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Infect Control Hosp Epidemiol. 1993 Mar;14(3):145-50.

Physical and chemical composition of hospital waste.

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Institute of Public Health, College of Medicine, National Taiwan University, Taipei, Republic of China.


For selecting the most efficient treatment method of hospital waste, the composition analysis is generally considered to be the fundamental information. Currently, there are few studies regarding the characteristics of hospital waste. This study evaluated the physical and elemental composition of the hospital waste at the National Taiwan University Hospital (NTUH). The results should help us design an incinerator for the treatment of infectious waste, plastic syringes, pathological waste, and kitchen waste. During the study period, the estimated daily waste generation rate at NTUH was 4,600 kg/day, which consisted of 4,100 kg/day noninfectious refuse, 340 kg/day infectious waste, 70 kg/day kitchen waste, 50 kg/day pathological waste, and 40 kg/day plastic syringes. The NTUH waste consisted of 99.02% combustible wastes and 0.97% noncombustible wastes by mass. The combustible wastes constituted paper (16.17%), textiles (9.77%), cardboard, wood, and leaves (1.12%), food waste (21.51%), and plastics (50.45%). The noncombustible waste included 0.40% metal and 0.57% glass. Furthermore, the analysis indicated that the wastes contained 38% moisture, 4% ashes, and 58% solid with an average heat value of 3,400 kcal/kg. From the elemental analysis, the dominant elements were found to be carbon (34%) and oxygen (15%).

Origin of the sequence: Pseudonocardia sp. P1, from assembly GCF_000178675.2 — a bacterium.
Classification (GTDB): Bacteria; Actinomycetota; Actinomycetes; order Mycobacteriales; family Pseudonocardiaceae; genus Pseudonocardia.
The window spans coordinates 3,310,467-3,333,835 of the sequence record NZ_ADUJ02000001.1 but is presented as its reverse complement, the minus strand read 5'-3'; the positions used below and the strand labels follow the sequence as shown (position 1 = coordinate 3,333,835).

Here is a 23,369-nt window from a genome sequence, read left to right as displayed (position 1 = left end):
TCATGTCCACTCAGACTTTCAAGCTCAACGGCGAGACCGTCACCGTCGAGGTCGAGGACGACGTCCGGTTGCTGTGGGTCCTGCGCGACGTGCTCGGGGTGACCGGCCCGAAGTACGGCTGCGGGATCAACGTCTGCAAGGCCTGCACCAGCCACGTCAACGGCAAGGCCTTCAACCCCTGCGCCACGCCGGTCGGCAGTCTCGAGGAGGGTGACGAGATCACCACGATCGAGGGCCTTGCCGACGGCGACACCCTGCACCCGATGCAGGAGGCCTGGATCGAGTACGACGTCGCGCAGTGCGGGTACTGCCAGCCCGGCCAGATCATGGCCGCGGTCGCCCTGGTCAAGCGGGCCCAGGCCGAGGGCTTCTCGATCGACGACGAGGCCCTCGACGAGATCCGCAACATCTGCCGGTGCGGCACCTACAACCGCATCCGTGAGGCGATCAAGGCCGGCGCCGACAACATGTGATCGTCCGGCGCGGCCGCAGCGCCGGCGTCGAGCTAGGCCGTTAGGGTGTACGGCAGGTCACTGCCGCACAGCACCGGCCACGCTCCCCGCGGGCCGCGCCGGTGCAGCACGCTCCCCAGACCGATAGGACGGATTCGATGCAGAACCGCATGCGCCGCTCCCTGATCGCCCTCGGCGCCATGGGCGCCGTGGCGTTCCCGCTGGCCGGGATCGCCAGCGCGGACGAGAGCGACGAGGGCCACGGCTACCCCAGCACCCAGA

[Indexed for MEDLINE]

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